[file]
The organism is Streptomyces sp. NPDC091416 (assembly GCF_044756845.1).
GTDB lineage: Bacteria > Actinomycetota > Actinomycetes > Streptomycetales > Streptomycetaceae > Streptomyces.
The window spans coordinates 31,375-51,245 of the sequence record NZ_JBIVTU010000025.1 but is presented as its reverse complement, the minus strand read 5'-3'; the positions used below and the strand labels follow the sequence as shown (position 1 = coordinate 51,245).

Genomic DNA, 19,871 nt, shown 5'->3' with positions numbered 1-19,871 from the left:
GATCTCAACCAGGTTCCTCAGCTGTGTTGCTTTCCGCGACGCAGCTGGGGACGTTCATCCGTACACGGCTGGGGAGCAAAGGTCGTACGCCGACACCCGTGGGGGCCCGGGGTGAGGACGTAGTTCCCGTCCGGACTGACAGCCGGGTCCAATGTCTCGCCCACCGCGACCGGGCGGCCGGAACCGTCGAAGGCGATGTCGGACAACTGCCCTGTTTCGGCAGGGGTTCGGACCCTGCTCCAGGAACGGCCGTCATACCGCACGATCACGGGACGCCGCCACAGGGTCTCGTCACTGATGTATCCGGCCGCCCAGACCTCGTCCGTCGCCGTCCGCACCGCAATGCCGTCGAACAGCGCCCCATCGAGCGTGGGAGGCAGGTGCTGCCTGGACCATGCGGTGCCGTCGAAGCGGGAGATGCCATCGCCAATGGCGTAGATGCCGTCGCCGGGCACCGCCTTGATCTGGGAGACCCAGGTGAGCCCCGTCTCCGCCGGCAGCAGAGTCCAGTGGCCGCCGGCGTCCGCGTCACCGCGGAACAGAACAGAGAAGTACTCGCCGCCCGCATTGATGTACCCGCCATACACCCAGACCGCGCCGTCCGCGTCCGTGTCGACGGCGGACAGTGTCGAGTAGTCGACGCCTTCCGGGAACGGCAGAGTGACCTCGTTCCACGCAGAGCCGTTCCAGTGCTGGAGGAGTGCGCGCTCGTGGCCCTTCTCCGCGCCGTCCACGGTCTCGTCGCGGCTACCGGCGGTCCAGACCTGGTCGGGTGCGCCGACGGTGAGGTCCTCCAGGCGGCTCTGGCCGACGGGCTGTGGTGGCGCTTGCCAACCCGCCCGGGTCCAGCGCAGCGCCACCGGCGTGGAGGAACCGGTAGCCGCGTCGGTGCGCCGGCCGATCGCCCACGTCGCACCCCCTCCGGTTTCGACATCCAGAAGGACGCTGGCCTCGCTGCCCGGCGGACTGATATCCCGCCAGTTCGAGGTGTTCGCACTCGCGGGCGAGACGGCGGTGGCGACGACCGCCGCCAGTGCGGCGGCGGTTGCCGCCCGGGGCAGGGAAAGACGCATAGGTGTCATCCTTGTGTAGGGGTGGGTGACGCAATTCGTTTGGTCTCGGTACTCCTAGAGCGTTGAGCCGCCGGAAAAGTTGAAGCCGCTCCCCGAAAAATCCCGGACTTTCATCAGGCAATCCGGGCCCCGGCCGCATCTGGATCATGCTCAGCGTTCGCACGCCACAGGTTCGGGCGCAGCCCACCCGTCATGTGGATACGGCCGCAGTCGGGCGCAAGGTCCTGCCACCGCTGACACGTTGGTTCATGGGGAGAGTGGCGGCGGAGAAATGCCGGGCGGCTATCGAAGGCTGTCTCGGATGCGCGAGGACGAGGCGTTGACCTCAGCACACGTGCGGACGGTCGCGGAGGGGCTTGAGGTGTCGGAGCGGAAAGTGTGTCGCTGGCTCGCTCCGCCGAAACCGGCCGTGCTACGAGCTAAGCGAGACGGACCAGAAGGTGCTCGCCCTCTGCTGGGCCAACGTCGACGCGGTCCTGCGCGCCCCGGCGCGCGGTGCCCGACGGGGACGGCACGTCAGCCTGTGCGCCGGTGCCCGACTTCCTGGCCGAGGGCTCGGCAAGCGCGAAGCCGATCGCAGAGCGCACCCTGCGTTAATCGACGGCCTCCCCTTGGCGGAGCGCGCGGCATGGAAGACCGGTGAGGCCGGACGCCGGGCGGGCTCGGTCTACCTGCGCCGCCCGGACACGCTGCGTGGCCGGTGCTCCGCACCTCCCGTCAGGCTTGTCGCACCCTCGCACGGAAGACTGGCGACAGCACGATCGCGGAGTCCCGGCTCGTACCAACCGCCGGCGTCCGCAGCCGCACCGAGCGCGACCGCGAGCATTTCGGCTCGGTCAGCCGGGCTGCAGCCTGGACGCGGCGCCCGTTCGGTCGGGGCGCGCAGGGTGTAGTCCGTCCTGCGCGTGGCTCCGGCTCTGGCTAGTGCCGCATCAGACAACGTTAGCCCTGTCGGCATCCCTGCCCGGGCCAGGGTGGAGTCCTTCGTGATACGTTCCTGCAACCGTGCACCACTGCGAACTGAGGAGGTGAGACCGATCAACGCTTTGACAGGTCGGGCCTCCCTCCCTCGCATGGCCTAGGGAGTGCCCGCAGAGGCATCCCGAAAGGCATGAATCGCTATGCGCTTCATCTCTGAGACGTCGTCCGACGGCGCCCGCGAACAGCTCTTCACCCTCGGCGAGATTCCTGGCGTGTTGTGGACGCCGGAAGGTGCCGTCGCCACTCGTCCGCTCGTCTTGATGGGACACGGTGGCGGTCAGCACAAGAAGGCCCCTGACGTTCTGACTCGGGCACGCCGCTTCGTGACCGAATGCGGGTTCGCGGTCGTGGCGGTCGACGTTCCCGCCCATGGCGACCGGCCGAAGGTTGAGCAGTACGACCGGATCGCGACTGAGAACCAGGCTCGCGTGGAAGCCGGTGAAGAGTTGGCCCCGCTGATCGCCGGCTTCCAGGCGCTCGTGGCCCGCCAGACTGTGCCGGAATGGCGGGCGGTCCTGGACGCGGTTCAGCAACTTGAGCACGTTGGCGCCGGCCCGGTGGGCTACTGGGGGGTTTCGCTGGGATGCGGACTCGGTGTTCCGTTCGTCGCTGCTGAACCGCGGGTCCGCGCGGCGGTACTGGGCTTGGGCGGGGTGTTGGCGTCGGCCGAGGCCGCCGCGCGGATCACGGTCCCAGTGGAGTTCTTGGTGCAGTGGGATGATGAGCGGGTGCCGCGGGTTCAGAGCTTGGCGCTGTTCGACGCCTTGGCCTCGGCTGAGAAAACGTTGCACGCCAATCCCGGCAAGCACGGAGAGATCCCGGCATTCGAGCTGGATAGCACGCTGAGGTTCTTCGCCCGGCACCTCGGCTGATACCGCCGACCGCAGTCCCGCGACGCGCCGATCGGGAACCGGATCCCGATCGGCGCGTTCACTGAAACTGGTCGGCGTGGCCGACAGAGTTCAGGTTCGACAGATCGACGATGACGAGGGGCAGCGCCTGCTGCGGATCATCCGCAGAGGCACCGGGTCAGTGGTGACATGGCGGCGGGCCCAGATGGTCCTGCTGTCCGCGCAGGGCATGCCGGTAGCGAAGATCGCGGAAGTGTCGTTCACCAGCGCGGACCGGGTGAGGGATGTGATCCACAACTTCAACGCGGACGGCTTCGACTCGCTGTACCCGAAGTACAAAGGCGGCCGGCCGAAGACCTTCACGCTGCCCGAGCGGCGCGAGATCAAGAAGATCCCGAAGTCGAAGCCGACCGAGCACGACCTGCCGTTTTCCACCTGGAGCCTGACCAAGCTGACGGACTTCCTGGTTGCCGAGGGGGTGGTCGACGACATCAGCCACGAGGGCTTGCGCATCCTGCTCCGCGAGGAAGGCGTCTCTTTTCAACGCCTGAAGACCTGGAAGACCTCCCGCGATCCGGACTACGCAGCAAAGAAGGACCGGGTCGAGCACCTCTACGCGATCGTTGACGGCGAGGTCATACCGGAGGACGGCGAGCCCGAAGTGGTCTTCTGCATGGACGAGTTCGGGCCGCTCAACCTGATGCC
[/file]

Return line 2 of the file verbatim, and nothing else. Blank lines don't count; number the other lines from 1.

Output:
GTDB lineage: Bacteria > Actinomycetota > Actinomycetes > Streptomycetales > Streptomycetaceae > Streptomyces.